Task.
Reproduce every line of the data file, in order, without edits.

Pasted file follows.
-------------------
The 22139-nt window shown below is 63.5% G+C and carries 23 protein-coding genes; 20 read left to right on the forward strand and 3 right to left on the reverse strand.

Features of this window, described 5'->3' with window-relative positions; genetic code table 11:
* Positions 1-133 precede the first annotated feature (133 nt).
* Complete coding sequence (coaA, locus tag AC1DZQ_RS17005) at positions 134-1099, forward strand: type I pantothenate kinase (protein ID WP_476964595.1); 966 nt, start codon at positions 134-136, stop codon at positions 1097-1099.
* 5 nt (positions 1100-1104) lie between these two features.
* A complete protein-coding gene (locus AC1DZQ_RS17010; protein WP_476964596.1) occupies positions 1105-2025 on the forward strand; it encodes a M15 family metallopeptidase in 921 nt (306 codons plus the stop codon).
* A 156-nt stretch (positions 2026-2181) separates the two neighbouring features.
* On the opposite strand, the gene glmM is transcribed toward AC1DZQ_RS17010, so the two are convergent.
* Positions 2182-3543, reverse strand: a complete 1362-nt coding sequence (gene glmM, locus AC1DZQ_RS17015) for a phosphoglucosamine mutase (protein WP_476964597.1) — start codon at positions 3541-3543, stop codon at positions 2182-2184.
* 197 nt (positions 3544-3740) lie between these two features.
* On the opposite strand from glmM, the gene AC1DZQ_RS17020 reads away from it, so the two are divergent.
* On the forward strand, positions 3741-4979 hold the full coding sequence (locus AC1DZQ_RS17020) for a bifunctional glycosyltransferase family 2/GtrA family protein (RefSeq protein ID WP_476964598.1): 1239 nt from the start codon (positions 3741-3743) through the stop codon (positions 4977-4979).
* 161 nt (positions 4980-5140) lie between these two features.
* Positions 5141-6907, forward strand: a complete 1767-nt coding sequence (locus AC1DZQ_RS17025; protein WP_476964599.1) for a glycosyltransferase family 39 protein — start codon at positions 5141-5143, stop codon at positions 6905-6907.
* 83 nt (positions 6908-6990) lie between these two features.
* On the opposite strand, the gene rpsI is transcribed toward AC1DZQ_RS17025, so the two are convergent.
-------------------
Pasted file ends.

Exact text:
The 22139-nt window shown below is 63.5% G+C and carries 23 protein-coding genes; 20 read left to right on the forward strand and 3 right to left on the reverse strand.

Features of this window, described 5'->3' with window-relative positions; genetic code table 11:
* Positions 1-133 precede the first annotated feature (133 nt).
* Complete coding sequence (coaA, locus tag AC1DZQ_RS17005) at positions 134-1099, forward strand: type I pantothenate kinase (protein ID WP_476964595.1); 966 nt, start codon at positions 134-136, stop codon at positions 1097-1099.
* 5 nt (positions 1100-1104) lie between these two features.
* A complete protein-coding gene (locus AC1DZQ_RS17010; protein WP_476964596.1) occupies positions 1105-2025 on the forward strand; it encodes a M15 family metallopeptidase in 921 nt (306 codons plus the stop codon).
* A 156-nt stretch (positions 2026-2181) separates the two neighbouring features.
* On the opposite strand, the gene glmM is transcribed toward AC1DZQ_RS17010, so the two are convergent.
* Positions 2182-3543, reverse strand: a complete 1362-nt coding sequence (gene glmM, locus AC1DZQ_RS17015) for a phosphoglucosamine mutase (protein WP_476964597.1) — start codon at positions 3541-3543, stop codon at positions 2182-2184.
* 197 nt (positions 3544-3740) lie between these two features.
* On the opposite strand from glmM, the gene AC1DZQ_RS17020 reads away from it, so the two are divergent.
* On the forward strand, positions 3741-4979 hold the full coding sequence (locus AC1DZQ_RS17020) for a bifunctional glycosyltransferase family 2/GtrA family protein (RefSeq protein ID WP_476964598.1): 1239 nt from the start codon (positions 3741-3743) through the stop codon (positions 4977-4979).
* 161 nt (positions 4980-5140) lie between these two features.
* Positions 5141-6907, forward strand: a complete 1767-nt coding sequence (locus AC1DZQ_RS17025; protein WP_476964599.1) for a glycosyltransferase family 39 protein — start codon at positions 5141-5143, stop codon at positions 6905-6907.
* 83 nt (positions 6908-6990) lie between these two features.
* On the opposite strand, the gene rpsI is transcribed toward AC1DZQ_RS17025, so the two are convergent.